Credit lines are designed as a revolving credit product to help you manage your money and any cashflow shortfalls that crop up throughout the year. While they aren’t a long term solution to income reductions or expenditure increases, they can help from time to time when unexpected bills come through the door or in the case of temporary financial difficulty.
The idea is you can withdraw money up to your credit limit to meet your expenses, and then you repay the balance at the end of the month on your payday. If you can’t afford to repay the balance in full one month, there is the option to make just a minimum payment which is made up of the interest accrued on the amount borrowed, the transaction fees and a proportion of the principal amount borrowed. So, if you had a particularly large expense, you shouldn’t be put into further financial difficulty by having to repay the entire balance in one go. However, you should always aim to pay as much of your balance off as you can afford. This will reduce the amount of interest that accrues and will increase the amount of available credit in case of future cashflow needs.
In the months leading up to Christmas, the smooth, everyday running of your finances can be temporarily interrupted. Doing a huge food shop for all the family or buying presents for the children doesn’t come cheap and sometimes the stress of your financial circumstances throughout the festive period can make the whole time much less enjoyable. While it can be tempting to borrow money to help see you through, it’s not always a good idea. Normally, you should only be borrowing money in emergency situations and when you know you can afford to repay it.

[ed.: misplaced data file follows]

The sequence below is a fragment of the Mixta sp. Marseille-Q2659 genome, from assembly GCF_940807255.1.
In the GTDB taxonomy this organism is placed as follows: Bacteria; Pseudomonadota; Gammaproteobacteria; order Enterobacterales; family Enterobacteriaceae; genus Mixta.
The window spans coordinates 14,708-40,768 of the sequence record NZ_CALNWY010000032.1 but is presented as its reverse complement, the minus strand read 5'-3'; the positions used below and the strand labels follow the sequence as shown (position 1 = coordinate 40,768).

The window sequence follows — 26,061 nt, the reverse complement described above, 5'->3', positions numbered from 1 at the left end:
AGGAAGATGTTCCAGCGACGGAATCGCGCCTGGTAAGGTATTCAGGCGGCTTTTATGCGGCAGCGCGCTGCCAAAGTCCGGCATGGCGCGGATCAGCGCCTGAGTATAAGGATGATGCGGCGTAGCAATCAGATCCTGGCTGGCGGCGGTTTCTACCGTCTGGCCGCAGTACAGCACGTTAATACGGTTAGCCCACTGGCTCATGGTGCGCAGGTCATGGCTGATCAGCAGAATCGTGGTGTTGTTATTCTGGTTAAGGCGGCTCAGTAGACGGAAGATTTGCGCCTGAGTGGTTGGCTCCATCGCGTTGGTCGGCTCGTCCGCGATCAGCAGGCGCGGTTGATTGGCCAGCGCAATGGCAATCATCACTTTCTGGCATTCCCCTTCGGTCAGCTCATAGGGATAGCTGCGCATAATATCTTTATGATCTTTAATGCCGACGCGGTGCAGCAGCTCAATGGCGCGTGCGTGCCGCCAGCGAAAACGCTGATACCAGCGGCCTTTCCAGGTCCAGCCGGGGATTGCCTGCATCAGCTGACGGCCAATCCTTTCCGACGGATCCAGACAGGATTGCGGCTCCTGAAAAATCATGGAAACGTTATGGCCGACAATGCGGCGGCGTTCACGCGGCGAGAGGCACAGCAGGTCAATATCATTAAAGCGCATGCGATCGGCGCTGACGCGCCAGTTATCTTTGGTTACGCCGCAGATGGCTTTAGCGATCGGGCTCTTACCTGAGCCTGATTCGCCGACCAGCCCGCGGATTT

Despite this, spreading the cost of your finances over Christmas by using low-cost credit can be a sensible option if it means you can maintain all your current financial commitments. There are several ways of doing this:
Ultimately, we wouldn’t encourage the use of your credit line to do your Christmas shopping. You should try to save up throughout the year so that you are spending money you have earned rather than borrowing money. If you do need credit to see you through, try to find the cheapest possible way of borrowing because the last thing you need after Christmas is a huge bill in January.
Ideally credit lines are a safety net for when things go wrong and they are not an extension of your income. Of course, you know your financial circumstances and your ability to meet your repayments so how you choose to spend your credit line funds is entirely up to you. Just make sure you do a comprehensive budget for the next few months and you include all your planned priority bills and annual payments before calculating if you can afford to take out credit. Missing your repayments can cause serious money problems and not even Christmas is worth long-term financial difficulty.
For more great money management hacks and sustainable borrowing information, check out our Info Hub.